Jack: “Very fiery!”
As we listened to the children discussing their ideas, words connected to the bigger ideas of power became important to them.
We developed a new list of vocabulary words which we heard repeatedly from the children.
The Atelier of Visual Arts: In Dialogue with Colour
It was felt there was a possibility to add another layer to the children’s thinking about power in ways that stretched and added to their scientific interest in volcanoes. The aim was to propose ways for the children to creatively express and build on their identified ideas about “power” through multiple symbolic languages/mediums.
Mixing Powerful Colours
With the goal of building on the children’s interest in and observations of the stunning colours of lava in books and video clips we planned for a variety of experiences:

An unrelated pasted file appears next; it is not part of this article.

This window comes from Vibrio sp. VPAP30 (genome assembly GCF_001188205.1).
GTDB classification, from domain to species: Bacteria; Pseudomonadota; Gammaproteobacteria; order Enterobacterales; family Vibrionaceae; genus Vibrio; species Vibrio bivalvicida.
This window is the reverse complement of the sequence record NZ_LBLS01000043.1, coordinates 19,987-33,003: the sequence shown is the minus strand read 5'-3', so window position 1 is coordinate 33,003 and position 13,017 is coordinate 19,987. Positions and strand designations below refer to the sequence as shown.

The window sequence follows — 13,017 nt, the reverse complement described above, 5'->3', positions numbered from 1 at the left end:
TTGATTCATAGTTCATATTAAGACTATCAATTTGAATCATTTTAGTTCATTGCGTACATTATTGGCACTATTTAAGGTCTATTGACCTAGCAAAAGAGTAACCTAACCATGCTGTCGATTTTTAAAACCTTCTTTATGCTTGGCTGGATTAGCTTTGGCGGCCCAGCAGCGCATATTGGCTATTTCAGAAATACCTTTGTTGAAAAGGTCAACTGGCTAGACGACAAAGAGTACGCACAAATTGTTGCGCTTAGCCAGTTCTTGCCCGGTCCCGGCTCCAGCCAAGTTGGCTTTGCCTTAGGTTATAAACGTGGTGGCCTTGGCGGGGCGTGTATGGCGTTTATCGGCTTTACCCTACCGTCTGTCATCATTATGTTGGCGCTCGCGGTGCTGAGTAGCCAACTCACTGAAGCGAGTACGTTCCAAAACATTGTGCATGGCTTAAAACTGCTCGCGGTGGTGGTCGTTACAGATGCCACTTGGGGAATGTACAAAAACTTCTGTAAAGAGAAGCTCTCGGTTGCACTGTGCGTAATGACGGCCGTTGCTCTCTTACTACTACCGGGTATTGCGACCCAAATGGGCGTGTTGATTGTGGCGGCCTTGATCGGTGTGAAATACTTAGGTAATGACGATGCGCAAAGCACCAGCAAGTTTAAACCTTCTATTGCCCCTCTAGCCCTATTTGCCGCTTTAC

One proposal in The Atelier of Visual Arts was an exploration of “powerful colours”. The children were invited to consider if colours might convey properties of power. We set up a paint mixing experiment with opportunities to create new colours. The children used new vocabulary, well-developed language as well as scientific thinking in these interactions. There was a high level of peer engagement as the children co-constructed group understandings of what properties constitute a powerful colour.
Some reflections made by the children:
Billy: “I made yellow, yellow, because of the sun ‘ton ilio’ the sun.” (translated from Greek)
Nikolai: “Maybe red, because red is like a volcano. Turn into light red. I did do it really fast. ‘Captain America Red’.”
Kasper: “Red because the red can show lava. It is powerful, it be in lava. First use red, then pink, then yellow, next white. Now this makes ‘dark weird pink’. Coconut milk drink. Could we add this white. Yummy and tasty coconut milk drink. It is super good and super tasty.”
Tuur: “‘Strong’ colour because it’s very dark. I started with orange. I could open them. I add red. I did some yellow cause it makes orange. Add, I think it is pinky red. What if I do a little bit of pink?”
Taking it Further: Scientific Thinking and Experimentation with Potion Mixing in the Classroom Laboratory